[1] Maariful Quran, English Translation by Prof. Muhammad Hasan Askari & Prof. Muhammad Shamim (1/436)

[2]  البحر الرائق شرح كنز الدقائق ومنحة الخالق وتكملة الطوري (1/ 122)

[3] البحر الرائق شرح كنز الدقائق ومنحة الخالق وتكملة الطوري (1/ 122)

[4]  الدر المختار وحاشية ابن عابدين (رد المحتار) – دار الفكر-بيروت  (5/ 228)

[5]  الدر المختار وحاشية ابن عابدين (رد المحتار) – دار الفكر-بيروت  (1/210)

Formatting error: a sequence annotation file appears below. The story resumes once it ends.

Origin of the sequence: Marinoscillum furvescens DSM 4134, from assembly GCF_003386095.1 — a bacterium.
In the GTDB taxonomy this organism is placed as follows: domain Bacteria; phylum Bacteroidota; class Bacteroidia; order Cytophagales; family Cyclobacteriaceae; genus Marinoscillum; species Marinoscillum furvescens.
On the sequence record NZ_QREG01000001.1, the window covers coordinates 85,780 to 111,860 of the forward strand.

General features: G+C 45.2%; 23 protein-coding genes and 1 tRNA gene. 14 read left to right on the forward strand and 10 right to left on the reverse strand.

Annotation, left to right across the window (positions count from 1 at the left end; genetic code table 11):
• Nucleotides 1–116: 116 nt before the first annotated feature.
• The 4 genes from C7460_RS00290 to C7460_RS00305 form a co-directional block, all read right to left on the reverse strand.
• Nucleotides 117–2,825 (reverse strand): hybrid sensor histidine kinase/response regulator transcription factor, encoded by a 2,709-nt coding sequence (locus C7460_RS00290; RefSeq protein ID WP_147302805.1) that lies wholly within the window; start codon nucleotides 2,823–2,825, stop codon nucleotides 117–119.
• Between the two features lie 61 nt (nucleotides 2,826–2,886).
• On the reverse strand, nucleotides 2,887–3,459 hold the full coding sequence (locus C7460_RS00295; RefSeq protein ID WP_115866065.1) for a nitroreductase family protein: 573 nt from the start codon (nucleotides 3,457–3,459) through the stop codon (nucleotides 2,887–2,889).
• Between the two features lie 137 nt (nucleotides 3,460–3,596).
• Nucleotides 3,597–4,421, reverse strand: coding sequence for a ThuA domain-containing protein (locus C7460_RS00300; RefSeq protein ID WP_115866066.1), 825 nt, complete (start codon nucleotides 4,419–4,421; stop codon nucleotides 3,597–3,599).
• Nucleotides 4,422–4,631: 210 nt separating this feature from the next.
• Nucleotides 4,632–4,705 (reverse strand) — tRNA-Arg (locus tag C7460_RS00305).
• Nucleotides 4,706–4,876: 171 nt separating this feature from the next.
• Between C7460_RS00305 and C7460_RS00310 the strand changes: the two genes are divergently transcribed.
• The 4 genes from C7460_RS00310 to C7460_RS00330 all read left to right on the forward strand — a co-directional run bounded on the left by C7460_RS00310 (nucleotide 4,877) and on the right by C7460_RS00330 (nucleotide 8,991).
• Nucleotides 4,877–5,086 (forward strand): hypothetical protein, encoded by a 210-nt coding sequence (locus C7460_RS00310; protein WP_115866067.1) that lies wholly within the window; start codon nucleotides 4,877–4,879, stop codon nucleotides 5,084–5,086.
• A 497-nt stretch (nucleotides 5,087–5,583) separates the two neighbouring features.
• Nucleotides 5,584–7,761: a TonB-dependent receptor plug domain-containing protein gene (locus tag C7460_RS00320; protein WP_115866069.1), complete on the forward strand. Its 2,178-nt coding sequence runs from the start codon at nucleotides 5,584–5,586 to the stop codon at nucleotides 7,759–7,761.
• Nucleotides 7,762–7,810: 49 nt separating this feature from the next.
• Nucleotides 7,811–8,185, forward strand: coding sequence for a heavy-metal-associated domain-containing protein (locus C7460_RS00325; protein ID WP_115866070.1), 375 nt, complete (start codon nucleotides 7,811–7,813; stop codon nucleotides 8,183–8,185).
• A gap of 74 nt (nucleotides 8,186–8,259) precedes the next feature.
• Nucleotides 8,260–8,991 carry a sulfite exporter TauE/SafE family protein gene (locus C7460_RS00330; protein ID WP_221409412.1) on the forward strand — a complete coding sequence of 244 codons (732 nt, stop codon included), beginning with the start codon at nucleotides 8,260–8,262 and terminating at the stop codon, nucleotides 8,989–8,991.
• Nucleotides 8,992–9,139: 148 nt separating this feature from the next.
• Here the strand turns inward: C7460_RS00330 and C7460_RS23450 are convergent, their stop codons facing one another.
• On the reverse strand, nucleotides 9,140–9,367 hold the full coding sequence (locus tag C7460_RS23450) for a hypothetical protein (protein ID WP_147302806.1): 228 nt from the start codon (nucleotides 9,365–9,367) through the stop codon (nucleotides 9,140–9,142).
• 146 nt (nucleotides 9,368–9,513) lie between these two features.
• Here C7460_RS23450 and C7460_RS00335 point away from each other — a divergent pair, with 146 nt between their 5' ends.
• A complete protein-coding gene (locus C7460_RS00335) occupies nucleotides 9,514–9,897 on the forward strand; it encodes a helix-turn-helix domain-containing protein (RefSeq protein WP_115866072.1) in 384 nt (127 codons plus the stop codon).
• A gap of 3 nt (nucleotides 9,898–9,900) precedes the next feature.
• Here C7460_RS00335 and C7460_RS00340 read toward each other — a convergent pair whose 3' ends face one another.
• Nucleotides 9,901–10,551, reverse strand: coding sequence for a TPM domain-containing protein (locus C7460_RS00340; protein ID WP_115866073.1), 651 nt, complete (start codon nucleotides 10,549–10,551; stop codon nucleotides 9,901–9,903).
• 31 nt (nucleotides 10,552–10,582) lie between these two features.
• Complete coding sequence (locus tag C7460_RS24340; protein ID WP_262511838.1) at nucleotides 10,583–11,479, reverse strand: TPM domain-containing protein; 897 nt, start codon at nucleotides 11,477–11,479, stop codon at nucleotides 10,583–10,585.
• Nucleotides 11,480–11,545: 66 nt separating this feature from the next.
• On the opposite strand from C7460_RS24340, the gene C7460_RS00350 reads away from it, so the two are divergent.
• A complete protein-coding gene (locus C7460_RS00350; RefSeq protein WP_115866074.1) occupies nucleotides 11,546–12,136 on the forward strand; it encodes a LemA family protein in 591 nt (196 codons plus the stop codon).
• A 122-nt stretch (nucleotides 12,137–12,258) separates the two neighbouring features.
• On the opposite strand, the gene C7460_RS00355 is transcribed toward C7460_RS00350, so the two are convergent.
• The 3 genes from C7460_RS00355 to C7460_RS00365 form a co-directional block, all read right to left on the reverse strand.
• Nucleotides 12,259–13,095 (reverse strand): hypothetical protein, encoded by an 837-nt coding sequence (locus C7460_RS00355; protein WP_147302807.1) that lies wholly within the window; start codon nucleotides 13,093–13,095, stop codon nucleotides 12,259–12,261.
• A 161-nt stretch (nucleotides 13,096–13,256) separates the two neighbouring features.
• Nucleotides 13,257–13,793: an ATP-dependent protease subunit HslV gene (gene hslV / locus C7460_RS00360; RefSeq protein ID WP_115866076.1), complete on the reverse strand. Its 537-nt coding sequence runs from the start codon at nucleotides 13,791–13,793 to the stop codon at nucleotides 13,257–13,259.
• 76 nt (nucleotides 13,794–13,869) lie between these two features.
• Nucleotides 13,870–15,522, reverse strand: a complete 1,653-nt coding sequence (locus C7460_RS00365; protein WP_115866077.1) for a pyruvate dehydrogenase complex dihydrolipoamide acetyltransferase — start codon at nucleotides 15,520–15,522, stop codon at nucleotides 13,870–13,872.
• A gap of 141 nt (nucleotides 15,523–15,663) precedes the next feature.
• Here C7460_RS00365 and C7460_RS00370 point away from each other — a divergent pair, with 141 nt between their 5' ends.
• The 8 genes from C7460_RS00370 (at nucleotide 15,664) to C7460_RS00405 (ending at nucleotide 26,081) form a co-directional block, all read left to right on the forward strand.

[6] الفتاوى الهندية (5/355)

[7] الفتاوى الهندية (5/355)

[8] Gerber MA, Baltimore RS, Eaton CB, et al. Circulation 2009; 119:1541.

[9] https://www.drugs.com/doxycycline.html

[10] https://gsksource.com/pharma/content/dam/GlaxoSmithKline/US/en/Prescribing_Information/Menveo/pdf/MENVEO.PDF

[11](1/204) مختصر القدوري

[12] Shulman, Pediatric Dentistry – 19:6, 199

[13](43/ 484) الفتاوى الهندية

[14] Wang JK, Klein HG. Vox Sang 2010; 98:2.

[15] Rogers DM, Crookston KP. Transfusion 2006; 46:1471.

[16] البرهاني في الفقه النعماني (1/ 206)